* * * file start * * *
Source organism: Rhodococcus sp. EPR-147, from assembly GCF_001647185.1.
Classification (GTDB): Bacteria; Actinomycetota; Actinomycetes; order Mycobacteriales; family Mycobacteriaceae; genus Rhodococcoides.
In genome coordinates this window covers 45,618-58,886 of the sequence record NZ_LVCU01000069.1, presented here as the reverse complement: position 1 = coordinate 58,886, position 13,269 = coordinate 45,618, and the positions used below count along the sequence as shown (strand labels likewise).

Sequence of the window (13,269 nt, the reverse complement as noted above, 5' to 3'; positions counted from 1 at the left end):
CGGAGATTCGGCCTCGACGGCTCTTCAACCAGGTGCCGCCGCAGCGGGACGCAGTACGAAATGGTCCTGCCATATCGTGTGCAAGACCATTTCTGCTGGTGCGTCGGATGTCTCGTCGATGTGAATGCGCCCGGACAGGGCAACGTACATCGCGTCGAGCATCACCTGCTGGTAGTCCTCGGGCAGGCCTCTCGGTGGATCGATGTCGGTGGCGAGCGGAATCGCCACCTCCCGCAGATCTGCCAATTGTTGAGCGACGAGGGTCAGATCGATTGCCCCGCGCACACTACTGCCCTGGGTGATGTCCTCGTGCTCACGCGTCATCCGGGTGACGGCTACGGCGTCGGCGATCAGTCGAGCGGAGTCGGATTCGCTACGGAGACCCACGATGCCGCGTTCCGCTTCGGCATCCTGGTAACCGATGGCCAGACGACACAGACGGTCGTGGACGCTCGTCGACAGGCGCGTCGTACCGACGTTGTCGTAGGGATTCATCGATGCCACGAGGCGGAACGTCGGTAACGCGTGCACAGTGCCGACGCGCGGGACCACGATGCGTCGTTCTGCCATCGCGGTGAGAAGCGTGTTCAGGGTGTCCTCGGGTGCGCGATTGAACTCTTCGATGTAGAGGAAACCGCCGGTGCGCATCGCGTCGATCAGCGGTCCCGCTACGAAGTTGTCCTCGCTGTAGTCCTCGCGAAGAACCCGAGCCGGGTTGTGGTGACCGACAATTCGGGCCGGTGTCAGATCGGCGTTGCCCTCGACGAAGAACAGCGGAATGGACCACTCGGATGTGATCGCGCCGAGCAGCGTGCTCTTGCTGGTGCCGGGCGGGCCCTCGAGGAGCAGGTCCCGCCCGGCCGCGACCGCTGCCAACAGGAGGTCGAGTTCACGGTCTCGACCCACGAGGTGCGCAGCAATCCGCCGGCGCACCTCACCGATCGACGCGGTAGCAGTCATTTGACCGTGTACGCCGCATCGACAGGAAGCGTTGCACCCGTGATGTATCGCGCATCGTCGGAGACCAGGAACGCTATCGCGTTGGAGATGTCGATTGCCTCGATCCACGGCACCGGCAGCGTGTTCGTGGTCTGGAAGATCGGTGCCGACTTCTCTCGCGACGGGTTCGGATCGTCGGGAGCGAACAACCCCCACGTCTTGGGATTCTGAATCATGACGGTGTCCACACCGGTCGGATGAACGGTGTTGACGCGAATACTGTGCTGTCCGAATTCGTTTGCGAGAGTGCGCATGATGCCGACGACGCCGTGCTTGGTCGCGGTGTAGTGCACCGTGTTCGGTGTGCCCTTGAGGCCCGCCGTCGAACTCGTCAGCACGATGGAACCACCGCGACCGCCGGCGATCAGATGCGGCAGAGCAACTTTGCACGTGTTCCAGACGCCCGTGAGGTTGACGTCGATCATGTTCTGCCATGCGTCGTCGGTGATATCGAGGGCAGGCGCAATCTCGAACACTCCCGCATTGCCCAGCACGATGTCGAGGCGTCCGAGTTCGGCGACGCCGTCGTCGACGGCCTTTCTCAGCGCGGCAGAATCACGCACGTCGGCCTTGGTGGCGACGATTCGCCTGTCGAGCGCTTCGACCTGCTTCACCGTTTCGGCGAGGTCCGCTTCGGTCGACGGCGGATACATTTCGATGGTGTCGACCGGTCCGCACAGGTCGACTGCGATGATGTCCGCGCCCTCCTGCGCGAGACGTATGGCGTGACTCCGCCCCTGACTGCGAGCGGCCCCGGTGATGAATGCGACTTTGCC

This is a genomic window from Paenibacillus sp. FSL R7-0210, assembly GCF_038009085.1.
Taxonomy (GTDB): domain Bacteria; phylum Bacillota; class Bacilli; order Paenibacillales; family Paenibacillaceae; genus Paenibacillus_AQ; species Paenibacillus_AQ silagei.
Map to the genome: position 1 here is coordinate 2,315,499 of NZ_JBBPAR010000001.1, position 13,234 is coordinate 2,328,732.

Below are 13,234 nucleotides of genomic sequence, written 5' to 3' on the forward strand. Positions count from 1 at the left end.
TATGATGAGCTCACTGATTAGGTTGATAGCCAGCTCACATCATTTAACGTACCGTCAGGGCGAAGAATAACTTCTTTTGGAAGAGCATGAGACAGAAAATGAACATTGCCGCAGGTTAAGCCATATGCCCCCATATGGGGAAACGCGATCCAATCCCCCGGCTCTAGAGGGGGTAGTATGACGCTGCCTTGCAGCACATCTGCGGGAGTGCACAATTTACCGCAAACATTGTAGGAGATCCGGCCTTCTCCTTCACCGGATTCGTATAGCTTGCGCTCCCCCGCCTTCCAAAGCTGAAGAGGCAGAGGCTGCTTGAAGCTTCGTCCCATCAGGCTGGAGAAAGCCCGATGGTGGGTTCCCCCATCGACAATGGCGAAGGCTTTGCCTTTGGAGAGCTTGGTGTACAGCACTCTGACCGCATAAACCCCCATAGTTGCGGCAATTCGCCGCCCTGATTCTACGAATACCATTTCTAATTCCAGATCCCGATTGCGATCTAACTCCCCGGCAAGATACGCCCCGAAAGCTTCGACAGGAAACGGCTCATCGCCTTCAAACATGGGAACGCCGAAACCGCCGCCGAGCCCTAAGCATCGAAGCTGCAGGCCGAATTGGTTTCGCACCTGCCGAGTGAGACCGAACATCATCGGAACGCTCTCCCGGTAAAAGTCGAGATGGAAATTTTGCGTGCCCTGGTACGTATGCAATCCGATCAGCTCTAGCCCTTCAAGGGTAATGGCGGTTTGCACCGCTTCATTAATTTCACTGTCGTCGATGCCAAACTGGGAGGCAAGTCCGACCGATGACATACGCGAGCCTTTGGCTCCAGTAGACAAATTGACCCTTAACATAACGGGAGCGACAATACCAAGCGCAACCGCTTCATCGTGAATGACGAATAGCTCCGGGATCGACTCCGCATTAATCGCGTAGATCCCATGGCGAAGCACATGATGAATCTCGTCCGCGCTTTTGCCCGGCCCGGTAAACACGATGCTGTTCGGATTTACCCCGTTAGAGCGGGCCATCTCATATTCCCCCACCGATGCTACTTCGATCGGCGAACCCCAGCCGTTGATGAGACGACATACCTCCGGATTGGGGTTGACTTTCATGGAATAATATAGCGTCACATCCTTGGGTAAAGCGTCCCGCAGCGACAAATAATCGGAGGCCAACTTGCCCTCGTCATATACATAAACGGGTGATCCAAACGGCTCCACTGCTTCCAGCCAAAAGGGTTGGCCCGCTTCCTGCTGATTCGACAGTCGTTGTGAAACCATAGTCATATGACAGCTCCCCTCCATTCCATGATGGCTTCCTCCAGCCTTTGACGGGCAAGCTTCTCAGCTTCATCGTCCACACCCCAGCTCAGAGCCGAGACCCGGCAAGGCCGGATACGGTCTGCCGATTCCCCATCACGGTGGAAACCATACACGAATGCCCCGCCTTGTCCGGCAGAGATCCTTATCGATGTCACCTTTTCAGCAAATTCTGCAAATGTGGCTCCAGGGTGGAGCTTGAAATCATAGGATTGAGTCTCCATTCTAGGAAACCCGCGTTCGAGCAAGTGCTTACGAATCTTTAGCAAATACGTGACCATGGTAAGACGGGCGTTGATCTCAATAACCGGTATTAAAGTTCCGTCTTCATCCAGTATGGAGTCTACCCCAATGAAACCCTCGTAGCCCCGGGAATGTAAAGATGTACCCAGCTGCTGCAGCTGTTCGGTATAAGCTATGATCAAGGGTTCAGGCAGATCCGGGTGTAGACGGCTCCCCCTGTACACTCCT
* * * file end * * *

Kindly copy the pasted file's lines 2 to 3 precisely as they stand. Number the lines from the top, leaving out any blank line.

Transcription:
Classification (GTDB): Bacteria; Actinomycetota; Actinomycetes; order Mycobacteriales; family Mycobacteriaceae; genus Rhodococcoides.
In genome coordinates this window covers 45,618-58,886 of the sequence record NZ_LVCU01000069.1, presented here as the reverse complement: position 1 = coordinate 58,886, position 13,269 = coordinate 45,618, and the positions used below count along the sequence as shown (strand labels likewise).